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Leading Through the Culture Wars

This is a humble, quiet, brave, messy way. 

It happens over tables and difficult conversations, 

it happens when you pursue friendship instead of judgement,

it happens when you are honest about your own sin rather than point out someone else’s.

Recently, I was sitting backstage before speaking at a conference, when a man I recognized walked in. I knew his name and from his views online I knew him to be a gay Christian who was fully affirming in the church, and when we sat down to talk,

I leaned in. I embraced the tension.

I asked questions. I listened and I learned.

I learned more about the immeasurable hurt the church has caused in the lives of the gay community.

I learned how to love better.

Never once did he ask me to change my views on scripture and homosexuality. But he increased my compassion and love for those who actually are affected daily by those views. I count him a friend and I hope he counts me one as well. He comes to mind as I write today, and though I know he sees this issue differently than me, I think about him and how he would feel if he read these words.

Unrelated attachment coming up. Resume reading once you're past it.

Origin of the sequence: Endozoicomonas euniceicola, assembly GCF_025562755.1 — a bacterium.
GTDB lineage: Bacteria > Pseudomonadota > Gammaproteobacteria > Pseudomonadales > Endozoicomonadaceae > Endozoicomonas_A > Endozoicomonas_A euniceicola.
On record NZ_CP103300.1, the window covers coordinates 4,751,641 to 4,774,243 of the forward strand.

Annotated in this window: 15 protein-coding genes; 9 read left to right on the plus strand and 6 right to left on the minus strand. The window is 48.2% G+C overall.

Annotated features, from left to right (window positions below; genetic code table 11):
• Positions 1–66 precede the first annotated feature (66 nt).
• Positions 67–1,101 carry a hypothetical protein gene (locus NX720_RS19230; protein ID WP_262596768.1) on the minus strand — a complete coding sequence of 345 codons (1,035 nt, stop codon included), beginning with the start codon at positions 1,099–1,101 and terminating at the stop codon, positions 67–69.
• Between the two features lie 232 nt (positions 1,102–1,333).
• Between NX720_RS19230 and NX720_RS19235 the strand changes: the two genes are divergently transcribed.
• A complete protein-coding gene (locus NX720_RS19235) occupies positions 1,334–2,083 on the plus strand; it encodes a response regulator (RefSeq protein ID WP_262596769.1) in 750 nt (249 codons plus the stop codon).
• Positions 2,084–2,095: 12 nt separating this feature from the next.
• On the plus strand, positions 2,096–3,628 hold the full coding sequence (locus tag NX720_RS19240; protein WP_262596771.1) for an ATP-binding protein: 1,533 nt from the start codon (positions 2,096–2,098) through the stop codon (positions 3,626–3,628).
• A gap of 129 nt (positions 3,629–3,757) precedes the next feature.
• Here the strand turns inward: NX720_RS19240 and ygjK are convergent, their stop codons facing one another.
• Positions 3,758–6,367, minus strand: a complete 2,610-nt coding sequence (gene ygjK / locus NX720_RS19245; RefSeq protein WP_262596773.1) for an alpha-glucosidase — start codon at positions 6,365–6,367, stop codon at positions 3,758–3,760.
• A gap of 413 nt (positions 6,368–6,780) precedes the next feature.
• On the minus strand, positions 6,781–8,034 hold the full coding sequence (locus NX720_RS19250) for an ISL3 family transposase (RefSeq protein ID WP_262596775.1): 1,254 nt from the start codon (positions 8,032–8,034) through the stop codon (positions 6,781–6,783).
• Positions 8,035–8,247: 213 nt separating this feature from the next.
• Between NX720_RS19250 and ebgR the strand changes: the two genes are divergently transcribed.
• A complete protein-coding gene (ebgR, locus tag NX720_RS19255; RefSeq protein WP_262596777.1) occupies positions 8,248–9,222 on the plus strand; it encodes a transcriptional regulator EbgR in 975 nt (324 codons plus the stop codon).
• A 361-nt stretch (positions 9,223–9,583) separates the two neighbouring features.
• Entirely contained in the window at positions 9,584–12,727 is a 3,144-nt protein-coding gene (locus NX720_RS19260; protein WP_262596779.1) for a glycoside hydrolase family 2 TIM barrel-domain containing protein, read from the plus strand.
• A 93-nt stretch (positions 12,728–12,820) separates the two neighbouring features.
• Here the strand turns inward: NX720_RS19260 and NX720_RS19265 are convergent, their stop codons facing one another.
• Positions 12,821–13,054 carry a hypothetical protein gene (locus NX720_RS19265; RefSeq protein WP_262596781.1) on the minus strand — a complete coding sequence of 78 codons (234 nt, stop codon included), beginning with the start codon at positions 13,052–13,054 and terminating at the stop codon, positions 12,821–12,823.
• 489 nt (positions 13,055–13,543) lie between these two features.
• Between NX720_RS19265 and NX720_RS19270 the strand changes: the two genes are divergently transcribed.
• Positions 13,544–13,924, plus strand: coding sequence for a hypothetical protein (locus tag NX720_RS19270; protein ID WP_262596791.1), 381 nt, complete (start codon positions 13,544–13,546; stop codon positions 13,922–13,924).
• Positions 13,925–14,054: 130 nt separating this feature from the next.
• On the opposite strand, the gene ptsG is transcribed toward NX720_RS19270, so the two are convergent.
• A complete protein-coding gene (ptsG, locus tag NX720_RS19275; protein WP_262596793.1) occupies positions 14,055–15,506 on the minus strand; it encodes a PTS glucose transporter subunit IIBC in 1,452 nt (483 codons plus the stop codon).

And maybe that is the beginning of a way through this … a friend.

A real-life, eye-to-eye friend, who we think of when we approach these difficult issues with our words.

Just as I won’t lay down what I read so clearly as God’s design for marriage between a man and a woman in His Word, I also cannot lay down what I read so clearly as Jesus’ plan to build His church and save souls …

Christ said just before His death, By this all people will know that you are my disciples, if you have love for one another. Jn. 12:35

It is a time for us to engage—I suggest we do that in new bold ways, but let’s be sure we know people on the other side to help us be sensitive and humble as we go. I think we will naturally love better online if we are loving well offline in these spaces.

And friends—we need to know our Bibles more than we ever have—not depend on others to feed us the truth. We need to be in the Word ourselves.

Let’s take the energy we are wasting on fear over these issues and move it to a passion for people’s souls—we could see God move in our midst. Friends, “we are ambassadors for Christ, God making his appeal through us” (2 Cor. 5:20). We are the current ambassadors for our God—we must figure this out.

And may no great issue of our day distract us from the greatest issue of souls and eternity.

We are here for a minute, and if we lay down love or truth, we lose the two greatest weapons we have to fight for the souls of men. We hold to truth and we love with relentless pursuit and we repent for our own sins and we pray for God’s Kingdom to come and His will to be done on earth as it is heaven.

There is work to do—let’s get on with it.

God, make us humble and bold.

Tell me what you think.